03. Managing digital image files

Handling and storing your images might not sound like the most exciting part of the photographic process, but it undoubtedly is one of the most important steps. What you do with your images after shooting will determine how efficient your workflow will be going forwards.

Proper file management is crucial for optimizing your workflow and this is what Karl explores in this photograph class.

He explains different storage options available and looks at the best ways to store your images, including structuring and sorting your files. He also touches on the all-important practice of how to back up your image files.

In this photography class we cover the following:

  • How to manage and store your digital files
  • External storage devices
  • Transferring your images to your computer
  • File structure example

For more on recommended retouching equipment, watch Chapter 1 of this course.

If you have any questions about this course please post in the comments section below ?


  1. Hahaha, I’m more than happy to pop over some time and discuss the topic in more detail ?.
    I would have imagined cloud storage to be one of your backup means.
    I think most professionals such as yourself, with a few years under their belt, have got a workout by solution for their specific situation. I do think it may be an idea for a live show of sorts to educate us amateurs on the holistic approach for risk management and backup strategies holistically.
    Happy to help out of course!

  2. File structure is one important element of managing files, but the workflow from capture to backup is also very important for the same reasons you mentioned.
    I find the whole subject fascinating, probably because of my aerospace engineering background.
    And the methods and tools may vary depending on exact/personal needs and preferences for tools and methods.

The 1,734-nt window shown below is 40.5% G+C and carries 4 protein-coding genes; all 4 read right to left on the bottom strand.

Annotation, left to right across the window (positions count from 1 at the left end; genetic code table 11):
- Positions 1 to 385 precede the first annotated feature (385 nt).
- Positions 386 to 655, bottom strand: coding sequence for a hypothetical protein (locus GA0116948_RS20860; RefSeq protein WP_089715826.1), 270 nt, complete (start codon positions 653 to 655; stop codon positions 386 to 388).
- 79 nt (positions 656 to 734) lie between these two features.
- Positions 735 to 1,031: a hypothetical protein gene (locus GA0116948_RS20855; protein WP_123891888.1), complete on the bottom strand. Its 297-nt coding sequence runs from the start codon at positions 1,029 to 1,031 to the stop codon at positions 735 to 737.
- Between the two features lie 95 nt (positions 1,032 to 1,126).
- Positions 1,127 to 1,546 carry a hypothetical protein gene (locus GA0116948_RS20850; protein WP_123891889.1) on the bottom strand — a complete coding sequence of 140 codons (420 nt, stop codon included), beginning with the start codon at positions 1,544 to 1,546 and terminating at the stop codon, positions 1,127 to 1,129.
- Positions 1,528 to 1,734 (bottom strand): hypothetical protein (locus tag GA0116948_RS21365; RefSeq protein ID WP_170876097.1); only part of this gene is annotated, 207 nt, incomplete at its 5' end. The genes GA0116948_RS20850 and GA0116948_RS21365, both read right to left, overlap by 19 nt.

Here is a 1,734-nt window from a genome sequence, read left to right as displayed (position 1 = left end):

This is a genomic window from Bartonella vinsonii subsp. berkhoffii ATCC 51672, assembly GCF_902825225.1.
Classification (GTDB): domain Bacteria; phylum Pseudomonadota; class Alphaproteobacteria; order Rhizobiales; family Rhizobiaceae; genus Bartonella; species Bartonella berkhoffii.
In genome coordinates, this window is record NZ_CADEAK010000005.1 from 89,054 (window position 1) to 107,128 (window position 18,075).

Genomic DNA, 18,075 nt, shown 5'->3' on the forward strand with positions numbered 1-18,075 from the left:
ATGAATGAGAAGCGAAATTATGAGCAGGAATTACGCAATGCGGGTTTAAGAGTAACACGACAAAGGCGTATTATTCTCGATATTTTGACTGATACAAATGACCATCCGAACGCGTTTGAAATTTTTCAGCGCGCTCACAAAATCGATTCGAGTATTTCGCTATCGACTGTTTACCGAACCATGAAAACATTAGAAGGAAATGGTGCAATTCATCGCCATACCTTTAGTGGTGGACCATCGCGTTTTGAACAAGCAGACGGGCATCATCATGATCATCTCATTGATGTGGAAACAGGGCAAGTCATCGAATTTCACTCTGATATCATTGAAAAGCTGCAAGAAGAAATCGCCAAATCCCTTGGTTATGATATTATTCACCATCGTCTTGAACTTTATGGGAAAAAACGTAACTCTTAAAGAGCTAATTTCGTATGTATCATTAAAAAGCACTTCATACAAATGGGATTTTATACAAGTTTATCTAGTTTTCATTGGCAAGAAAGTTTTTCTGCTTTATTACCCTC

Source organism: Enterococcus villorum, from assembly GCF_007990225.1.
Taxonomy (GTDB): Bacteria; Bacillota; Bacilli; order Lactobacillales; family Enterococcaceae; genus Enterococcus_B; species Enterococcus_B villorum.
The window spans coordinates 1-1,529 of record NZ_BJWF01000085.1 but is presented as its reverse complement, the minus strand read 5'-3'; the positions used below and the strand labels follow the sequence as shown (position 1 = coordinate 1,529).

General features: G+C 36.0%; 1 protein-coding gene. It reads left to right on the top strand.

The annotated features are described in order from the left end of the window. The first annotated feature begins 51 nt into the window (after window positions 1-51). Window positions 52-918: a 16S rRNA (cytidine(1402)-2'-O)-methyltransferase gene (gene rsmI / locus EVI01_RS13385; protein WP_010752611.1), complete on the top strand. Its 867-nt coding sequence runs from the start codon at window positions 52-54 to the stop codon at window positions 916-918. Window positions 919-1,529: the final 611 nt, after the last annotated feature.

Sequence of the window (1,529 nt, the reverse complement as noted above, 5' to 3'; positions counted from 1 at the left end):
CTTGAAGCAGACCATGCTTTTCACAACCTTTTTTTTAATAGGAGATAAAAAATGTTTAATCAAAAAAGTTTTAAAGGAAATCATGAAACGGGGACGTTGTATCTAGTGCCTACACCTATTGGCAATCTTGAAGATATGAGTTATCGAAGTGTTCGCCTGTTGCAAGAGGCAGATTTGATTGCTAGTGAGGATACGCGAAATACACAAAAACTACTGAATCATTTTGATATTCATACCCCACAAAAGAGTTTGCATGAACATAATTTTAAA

In general I treat it as system development in the aviation industry. For critical system development you apply rigorous configuration management so you can trace what you are doing from start to finish, as well as apply data storage solutions for reproducibility, even if the company goes bust.
    For the data storage I treat it like a safety critical system, which means redundancy and no single point of failure. Redundancy can take the form of a RAID system. Single point of failure can be process (eg how do you copy files from camera to final storage). But also failures and zonal effects. Failures of hard drives are mitigated through RAID systems, sovthis is why RAID systems are so important. However, Zong effects could include burglary, flooding, fire, etc. This means off site backup may be required. Of course this depends very much on risk analysis. If the risk of fire theft etc are negligible, you could opt not to do off site storage, but when something happens you have to accept business losses.

    1. I’ll have to get you in to sort our studio systems out Kryn! 🙂 To be honest I could have been be more thorough, I use raid drives and the cards are not formatted until the images are safely transferred to raid drives but in the case of theft or fire we would have been susceptible as taking copies of drives home was just never that straightforward. We are now using cloud storage for the important stuff.

  3. Actually I love this topic of file management. The use of robust systems and processes for storing and backing up images is a science on itself, and as an engineer my gears start grinding to find optimal solutions ??. I’d love to hear more about the subject!

    1. Hi Kryn, so far this process has seemed the most reliable to me as it has two main points of reference, the top level client alphabetically, the project and the date. Generally speaking I can pretty much locate anything if I can remember on of those three things.

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